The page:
Music News

Santana & Isley families talk power, peace

Iconic performers unite on Power of Peace album

This slideshow requires JavaScript.

Photos by Arnie Goodman

“We needed to come together and help heal this planet which is suffering from separation and fear. We need to make it whole. People need hope and courage, and know that your life can have meaning.” With those words, Carlos Santana eloquently expressed the reasons he, his wife, Cindy Blackman Santana, and Ernie and Ronald Isley—the Isley Brothers—had recorded their new joint album, Power of Peace

“We continue to interpret the Chambers Brothers and the Isley Brothers,” Santana said later. “They were both doing what II called hymns. Their songs can be played anytime, anywhere.”

Santana, charmingly held his wife of seven years’ hand, and spoke about the changes music can make in society. “I can tell you what we should play in all the shopping malls, parking lots, hotel lobbies,” he said. “”Imagine,’ ‘What’s Going On,’ ‘Blowin’ In the Wind,’ ‘One Love,’ ‘A Change Is Going to Come.’ When you play this music people will conduct themselves differently.

“These songs bring a frequency of church into the street, but it’s a different kind of church. It ain’t plastic Jesus, it’s the real Jesus—it’s the Universal Galactic Jesus, in harmony with Allah and Krishna. We are promoting Power of Peace, but we’re also promoting galactic spirituality: it ain’t a little religion, it’s the big picture.”

We asked Santana and Blackman to comment on some of today’s music, music that celebrates violence and impersonal sex. Santana answered without hesitation: “That’s not music. Music is about unity and harmony and complimenting. That other frequency, some people call it ‘white noise.’ It’s like when they calibrate the PA in big coliseums, they use white noise to to move around the sound: Kkkrrrissss. If it’s not elevating, complimenting and healing, it’s not music.”

Blackman added, “It’s very low level. A lot of time negativity sells well, and at times negativity is pushed societally, because it puts people in a certain frame of mind and keeps them from progressing.”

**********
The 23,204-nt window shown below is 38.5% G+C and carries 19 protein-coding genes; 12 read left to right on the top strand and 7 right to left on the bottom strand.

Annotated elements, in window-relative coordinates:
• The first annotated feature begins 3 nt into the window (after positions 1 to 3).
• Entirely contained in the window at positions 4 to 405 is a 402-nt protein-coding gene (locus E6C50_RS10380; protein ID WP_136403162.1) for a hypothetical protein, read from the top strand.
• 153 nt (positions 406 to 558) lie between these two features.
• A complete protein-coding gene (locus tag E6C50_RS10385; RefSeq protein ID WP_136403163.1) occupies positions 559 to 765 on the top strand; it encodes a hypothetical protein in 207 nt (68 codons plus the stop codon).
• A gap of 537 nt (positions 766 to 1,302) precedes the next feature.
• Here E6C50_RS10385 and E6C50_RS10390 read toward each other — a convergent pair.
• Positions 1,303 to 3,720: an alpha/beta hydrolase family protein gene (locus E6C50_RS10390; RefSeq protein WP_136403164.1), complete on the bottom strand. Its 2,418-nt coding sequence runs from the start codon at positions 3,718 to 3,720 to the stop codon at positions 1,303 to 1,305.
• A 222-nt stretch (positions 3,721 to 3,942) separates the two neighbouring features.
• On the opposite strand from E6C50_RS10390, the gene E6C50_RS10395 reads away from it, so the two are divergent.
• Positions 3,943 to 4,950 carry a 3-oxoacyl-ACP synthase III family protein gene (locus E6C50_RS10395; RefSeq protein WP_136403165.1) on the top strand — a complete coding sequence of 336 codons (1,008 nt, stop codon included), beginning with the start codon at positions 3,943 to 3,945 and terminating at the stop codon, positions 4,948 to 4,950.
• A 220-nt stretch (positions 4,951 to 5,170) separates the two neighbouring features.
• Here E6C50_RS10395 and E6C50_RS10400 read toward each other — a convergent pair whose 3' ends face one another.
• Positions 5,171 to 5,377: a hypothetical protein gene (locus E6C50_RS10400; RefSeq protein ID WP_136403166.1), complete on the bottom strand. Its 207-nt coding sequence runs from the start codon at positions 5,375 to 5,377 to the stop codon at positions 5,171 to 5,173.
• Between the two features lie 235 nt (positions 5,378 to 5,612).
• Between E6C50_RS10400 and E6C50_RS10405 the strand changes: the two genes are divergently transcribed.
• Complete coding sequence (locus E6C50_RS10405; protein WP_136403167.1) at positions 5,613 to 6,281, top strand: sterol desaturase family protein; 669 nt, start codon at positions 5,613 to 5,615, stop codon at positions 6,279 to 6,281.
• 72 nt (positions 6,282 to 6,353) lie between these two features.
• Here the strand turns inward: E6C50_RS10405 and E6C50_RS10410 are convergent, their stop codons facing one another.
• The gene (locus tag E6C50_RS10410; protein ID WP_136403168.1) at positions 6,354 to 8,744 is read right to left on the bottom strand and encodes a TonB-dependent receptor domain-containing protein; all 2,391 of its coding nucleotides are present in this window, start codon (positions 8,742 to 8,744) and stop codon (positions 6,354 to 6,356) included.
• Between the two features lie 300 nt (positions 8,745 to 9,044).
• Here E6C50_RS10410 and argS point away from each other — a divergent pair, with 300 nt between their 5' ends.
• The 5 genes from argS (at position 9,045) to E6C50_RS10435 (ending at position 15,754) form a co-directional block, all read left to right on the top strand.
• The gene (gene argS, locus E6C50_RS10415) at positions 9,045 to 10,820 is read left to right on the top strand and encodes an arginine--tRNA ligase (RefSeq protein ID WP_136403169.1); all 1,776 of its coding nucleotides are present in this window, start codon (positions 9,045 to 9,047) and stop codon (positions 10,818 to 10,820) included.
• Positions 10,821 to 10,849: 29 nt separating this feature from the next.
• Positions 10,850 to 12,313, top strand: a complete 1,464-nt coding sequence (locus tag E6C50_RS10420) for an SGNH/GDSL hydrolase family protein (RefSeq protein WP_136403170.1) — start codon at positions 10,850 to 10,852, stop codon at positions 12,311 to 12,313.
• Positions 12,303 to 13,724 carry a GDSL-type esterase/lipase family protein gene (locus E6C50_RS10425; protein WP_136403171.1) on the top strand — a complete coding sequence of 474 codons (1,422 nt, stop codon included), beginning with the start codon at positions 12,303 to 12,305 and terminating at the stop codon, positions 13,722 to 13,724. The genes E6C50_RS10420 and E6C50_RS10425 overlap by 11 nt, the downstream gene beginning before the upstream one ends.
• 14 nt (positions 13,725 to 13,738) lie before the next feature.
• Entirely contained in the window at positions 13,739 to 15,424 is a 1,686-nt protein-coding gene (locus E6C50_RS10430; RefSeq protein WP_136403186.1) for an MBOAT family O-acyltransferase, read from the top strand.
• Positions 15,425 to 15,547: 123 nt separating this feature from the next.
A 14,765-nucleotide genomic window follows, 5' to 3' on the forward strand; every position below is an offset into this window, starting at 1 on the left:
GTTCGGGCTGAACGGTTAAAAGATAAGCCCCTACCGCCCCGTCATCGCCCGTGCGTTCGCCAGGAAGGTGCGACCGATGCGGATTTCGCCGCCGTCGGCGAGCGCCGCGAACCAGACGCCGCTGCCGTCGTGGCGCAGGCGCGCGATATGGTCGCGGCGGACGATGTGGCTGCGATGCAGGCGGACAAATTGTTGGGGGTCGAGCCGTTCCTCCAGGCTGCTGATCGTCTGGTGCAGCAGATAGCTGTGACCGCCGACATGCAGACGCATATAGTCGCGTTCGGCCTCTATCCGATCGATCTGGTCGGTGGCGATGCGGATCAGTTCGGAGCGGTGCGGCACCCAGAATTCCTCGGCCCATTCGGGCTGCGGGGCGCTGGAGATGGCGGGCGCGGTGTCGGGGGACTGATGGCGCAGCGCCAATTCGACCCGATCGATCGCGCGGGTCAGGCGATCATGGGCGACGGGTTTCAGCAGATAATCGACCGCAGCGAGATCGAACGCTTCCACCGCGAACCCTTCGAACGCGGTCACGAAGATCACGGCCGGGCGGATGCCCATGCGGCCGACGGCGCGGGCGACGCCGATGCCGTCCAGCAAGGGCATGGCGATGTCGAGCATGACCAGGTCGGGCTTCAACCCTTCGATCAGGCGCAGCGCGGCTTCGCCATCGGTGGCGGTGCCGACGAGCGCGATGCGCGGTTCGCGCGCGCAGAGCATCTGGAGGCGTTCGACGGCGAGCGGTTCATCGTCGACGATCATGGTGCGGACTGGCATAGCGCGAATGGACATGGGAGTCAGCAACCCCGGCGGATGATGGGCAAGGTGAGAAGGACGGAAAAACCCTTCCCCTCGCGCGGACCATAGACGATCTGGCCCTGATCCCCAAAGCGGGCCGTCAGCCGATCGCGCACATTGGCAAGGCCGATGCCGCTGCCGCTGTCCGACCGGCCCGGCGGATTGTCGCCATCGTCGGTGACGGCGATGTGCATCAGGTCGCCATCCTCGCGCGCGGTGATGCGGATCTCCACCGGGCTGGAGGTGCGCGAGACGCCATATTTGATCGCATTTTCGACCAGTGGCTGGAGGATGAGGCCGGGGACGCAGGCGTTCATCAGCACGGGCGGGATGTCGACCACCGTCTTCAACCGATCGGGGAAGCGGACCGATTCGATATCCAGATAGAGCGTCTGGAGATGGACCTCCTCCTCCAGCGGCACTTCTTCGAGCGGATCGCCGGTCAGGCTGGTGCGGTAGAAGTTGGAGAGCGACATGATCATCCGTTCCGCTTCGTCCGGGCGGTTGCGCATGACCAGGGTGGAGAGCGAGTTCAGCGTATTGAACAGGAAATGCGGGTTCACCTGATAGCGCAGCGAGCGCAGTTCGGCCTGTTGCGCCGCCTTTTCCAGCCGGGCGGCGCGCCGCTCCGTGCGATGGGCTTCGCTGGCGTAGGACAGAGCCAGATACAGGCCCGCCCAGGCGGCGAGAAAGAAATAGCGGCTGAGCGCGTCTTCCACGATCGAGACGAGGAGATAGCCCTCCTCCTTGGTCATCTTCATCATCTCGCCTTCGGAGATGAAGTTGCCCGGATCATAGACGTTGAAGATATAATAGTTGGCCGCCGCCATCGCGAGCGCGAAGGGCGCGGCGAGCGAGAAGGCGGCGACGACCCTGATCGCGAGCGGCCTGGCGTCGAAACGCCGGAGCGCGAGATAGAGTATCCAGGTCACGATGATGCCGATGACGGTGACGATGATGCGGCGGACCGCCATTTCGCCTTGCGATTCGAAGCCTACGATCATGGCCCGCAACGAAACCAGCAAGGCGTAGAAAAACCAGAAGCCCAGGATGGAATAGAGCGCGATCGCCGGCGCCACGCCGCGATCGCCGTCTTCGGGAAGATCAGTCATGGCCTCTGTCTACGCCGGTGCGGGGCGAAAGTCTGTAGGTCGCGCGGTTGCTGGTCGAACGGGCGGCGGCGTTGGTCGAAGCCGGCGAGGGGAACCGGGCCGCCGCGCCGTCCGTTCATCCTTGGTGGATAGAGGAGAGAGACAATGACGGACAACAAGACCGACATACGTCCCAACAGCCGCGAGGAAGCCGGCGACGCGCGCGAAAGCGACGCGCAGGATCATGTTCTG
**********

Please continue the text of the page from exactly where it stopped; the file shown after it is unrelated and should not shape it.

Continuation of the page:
The Isley Brothers spoke not only of the mission of Power of Peace, but their appreciation of working with consummate artists like Santana and Blackman. Ronald Isley described Santana’s playing: “He played his guitar like it was his wife. Like he slept with it.”

Ronald rose from his seat as he passionately described Santana’s commitment to music: “I know he loves what he’s doing. He loves the music. He wasn’t worried about how much it was going to make, it was about ‘Where are we going to go so I can play this guitar?’ You got to love it to be that great.” The singer, 76, choked up as he considered the future. “You got a chance to see him now. Now! It’s not going to be forever. See him now, and know the greatness.”

Strong words from a man whose own effect on rock and roll cannot be underestimated. The Isley Brothers’ song “Shout” is among the most covered tunes of all time, and they put the Beatles on the map with the Fab Four’s cover of “Twist and Shout.” We asked Ernie Isley if the Beatles had ever acknowledged the Brothers’ contribution, and he said, “Yes! Years ago, at a festival, Paul McCartney ran over to me and gave me this huge hug—I mean huge—and said, ‘Thank you! If it weren’t for the Isley Brothers, we’d still be playing in Liverpool.’”

We asked Santana who he would carve on his music Mount Rushmore, and he named John Coltrane, Miles Davis, Marvin Gaye and Bob Marley. For his guitar-player Mount Rushmore, he first chose John McLaughlin, Wes Montgomery, Manitas de Plata and Buddy Guy. But Blackman—who plays Les Paul’s old haunt, the Iridium— was sitting next to her husband, so we asked about Les Paul, and Santana immediately carved another Mount Rushmore for us: Django Reinhardt, Les Paul and Charlie Christian.

Another man might have added Carlos Santana to those lists.

—Suzanne Cadgène

 

Got something to say?